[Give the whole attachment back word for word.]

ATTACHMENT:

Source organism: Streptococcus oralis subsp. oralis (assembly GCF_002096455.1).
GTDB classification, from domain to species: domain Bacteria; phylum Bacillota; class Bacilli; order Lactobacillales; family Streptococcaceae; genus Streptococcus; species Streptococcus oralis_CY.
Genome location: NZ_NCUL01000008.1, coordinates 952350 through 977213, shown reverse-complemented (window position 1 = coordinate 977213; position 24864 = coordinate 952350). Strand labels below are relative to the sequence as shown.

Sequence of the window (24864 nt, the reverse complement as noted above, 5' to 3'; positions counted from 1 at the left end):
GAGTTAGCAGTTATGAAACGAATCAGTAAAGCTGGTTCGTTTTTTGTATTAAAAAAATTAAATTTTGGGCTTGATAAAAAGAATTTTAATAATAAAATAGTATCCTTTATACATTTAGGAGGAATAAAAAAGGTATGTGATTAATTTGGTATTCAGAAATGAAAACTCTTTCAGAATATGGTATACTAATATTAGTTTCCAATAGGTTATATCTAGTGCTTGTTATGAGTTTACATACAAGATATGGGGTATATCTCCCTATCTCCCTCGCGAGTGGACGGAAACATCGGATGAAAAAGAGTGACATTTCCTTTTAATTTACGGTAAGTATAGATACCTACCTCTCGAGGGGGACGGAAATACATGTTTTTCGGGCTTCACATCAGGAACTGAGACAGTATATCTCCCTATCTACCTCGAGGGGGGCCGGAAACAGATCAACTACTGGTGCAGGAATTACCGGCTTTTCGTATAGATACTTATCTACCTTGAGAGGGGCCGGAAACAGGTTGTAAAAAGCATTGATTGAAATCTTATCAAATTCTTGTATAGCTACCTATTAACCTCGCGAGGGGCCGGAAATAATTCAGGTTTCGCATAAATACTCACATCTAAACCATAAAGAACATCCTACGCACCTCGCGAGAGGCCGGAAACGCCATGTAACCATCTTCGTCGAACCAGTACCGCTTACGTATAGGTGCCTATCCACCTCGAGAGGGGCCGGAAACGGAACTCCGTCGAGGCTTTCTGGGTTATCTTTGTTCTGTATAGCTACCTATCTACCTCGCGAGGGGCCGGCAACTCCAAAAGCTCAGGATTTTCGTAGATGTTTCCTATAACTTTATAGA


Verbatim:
Source organism: Streptococcus oralis subsp. oralis (assembly GCF_002096455.1).
GTDB classification, from domain to species: domain Bacteria; phylum Bacillota; class Bacilli; order Lactobacillales; family Streptococcaceae; genus Streptococcus; species Streptococcus oralis_CY.
Genome location: NZ_NCUL01000008.1, coordinates 952350 through 977213, shown reverse-complemented (window position 1 = coordinate 977213; position 24864 = coordinate 952350). Strand labels below are relative to the sequence as shown.

Sequence of the window (24864 nt, the reverse complement as noted above, 5' to 3'; positions counted from 1 at the left end):
GAGTTAGCAGTTATGAAACGAATCAGTAAAGCTGGTTCGTTTTTTGTATTAAAAAAATTAAATTTTGGGCTTGATAAAAAGAATTTTAATAATAAAATAGTATCCTTTATACATTTAGGAGGAATAAAAAAGGTATGTGATTAATTTGGTATTCAGAAATGAAAACTCTTTCAGAATATGGTATACTAATATTAGTTTCCAATAGGTTATATCTAGTGCTTGTTATGAGTTTACATACAAGATATGGGGTATATCTCCCTATCTCCCTCGCGAGTGGACGGAAACATCGGATGAAAAAGAGTGACATTTCCTTTTAATTTACGGTAAGTATAGATACCTACCTCTCGAGGGGGACGGAAATACATGTTTTTCGGGCTTCACATCAGGAACTGAGACAGTATATCTCCCTATCTACCTCGAGGGGGGCCGGAAACAGATCAACTACTGGTGCAGGAATTACCGGCTTTTCGTATAGATACTTATCTACCTTGAGAGGGGCCGGAAACAGGTTGTAAAAAGCATTGATTGAAATCTTATCAAATTCTTGTATAGCTACCTATTAACCTCGCGAGGGGCCGGAAATAATTCAGGTTTCGCATAAATACTCACATCTAAACCATAAAGAACATCCTACGCACCTCGCGAGAGGCCGGAAACGCCATGTAACCATCTTCGTCGAACCAGTACCGCTTACGTATAGGTGCCTATCCACCTCGAGAGGGGCCGGAAACGGAACTCCGTCGAGGCTTTCTGGGTTATCTTTGTTCTGTATAGCTACCTATCTACCTCGCGAGGGGCCGGCAACTCCAAAAGCTCAGGATTTTCGTAGATGTTTCCTATAACTTTATAGA